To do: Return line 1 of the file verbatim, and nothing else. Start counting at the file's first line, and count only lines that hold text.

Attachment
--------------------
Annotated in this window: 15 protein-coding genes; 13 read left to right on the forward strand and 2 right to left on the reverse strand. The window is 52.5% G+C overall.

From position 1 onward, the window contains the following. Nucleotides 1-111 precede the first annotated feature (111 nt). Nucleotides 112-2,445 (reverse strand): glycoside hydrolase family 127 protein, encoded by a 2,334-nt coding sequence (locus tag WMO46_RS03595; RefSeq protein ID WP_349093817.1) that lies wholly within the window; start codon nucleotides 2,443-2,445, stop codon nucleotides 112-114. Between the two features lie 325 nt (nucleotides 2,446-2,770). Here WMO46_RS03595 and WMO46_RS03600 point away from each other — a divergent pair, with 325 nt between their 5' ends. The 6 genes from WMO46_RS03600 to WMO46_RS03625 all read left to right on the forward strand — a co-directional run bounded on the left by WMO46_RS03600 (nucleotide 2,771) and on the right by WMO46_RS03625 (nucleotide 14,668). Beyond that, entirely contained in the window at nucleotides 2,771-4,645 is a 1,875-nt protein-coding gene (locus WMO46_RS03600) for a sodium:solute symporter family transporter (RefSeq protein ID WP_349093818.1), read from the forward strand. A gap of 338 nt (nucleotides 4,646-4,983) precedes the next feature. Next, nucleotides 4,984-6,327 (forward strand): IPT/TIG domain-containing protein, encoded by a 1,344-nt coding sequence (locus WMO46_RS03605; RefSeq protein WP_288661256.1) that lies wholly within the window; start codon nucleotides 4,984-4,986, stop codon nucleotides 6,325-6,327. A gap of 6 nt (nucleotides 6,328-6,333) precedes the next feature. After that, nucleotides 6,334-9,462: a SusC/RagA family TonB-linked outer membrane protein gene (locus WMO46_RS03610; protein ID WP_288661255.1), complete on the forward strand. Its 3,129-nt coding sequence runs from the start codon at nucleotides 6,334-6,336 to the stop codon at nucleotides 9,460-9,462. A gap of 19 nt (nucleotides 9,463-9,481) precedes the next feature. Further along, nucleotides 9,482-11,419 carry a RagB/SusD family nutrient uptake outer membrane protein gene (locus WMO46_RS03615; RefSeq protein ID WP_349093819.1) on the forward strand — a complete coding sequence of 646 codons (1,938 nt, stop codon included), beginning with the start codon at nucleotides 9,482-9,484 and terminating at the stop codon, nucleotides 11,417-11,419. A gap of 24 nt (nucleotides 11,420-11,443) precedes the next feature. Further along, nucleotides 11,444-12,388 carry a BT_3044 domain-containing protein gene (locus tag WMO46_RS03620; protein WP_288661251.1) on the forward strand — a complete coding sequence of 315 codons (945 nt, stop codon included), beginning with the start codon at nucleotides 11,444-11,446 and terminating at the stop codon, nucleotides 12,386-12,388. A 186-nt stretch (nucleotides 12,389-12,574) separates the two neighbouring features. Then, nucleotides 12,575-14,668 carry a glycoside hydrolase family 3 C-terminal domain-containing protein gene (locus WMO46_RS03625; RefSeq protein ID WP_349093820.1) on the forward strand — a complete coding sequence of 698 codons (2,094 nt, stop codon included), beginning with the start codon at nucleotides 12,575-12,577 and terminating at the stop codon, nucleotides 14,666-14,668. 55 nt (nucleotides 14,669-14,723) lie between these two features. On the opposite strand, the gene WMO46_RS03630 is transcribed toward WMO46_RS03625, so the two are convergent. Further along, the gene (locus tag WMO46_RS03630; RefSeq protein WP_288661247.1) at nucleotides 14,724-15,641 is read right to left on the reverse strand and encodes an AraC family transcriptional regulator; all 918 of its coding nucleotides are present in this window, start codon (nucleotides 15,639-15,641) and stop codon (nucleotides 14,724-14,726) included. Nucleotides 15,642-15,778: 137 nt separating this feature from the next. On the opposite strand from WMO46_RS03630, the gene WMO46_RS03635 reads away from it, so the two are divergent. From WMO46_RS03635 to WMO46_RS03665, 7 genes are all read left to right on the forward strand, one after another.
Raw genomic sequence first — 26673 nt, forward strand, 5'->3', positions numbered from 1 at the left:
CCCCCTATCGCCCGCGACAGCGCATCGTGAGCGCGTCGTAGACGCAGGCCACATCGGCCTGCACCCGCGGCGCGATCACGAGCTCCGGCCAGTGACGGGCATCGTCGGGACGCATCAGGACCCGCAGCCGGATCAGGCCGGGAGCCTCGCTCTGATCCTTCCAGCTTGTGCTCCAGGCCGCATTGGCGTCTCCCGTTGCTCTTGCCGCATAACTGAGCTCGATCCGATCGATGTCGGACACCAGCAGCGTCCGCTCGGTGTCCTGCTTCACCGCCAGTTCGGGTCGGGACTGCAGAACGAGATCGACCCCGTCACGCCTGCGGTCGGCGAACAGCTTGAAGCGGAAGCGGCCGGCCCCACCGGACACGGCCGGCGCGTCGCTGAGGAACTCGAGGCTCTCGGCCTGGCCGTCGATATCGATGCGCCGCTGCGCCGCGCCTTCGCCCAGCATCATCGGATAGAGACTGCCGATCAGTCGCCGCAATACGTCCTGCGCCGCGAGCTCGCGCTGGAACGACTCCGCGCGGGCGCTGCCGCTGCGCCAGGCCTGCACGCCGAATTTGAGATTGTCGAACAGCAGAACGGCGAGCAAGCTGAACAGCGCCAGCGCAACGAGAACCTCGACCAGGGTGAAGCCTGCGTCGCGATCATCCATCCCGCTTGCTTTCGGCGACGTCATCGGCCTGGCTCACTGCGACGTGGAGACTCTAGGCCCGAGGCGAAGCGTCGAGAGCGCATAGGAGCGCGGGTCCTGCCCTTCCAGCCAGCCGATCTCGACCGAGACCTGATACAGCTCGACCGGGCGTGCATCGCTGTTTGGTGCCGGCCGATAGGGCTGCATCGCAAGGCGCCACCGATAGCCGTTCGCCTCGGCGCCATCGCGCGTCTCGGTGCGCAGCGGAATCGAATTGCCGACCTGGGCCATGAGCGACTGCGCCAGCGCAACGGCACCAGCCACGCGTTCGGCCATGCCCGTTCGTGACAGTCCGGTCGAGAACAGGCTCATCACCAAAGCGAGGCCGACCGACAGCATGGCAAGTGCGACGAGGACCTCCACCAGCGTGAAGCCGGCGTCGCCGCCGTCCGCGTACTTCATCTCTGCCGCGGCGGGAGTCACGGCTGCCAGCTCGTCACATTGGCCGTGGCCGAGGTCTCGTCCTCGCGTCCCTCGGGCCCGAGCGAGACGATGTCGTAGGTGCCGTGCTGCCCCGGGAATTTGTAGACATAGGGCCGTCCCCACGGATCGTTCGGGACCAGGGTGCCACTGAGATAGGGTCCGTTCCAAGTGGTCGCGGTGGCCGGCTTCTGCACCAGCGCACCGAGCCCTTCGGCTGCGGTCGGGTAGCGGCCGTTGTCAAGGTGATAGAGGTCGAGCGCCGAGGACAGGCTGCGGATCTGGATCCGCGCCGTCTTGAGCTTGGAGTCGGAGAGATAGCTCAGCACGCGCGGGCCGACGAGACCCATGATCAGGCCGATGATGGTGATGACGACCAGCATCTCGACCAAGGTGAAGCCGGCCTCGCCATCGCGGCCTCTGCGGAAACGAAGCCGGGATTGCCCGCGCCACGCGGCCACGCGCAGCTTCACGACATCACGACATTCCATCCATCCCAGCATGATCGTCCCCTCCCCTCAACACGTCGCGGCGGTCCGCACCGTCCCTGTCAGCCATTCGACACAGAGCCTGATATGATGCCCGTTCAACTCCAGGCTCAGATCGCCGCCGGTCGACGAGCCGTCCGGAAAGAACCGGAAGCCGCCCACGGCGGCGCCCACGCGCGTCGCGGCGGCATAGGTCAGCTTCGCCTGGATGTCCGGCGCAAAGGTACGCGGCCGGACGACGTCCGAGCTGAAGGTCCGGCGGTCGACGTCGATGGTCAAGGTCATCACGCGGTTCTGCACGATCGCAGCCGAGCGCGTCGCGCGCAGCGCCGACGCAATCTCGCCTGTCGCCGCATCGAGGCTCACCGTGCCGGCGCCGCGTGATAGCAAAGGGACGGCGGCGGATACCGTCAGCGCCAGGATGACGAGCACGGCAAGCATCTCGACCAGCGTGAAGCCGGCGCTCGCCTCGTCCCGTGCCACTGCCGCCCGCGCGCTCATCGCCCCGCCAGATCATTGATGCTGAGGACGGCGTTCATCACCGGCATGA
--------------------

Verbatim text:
Annotated in this window: 15 protein-coding genes; 13 read left to right on the forward strand and 2 right to left on the reverse strand. The window is 52.5% G+C overall.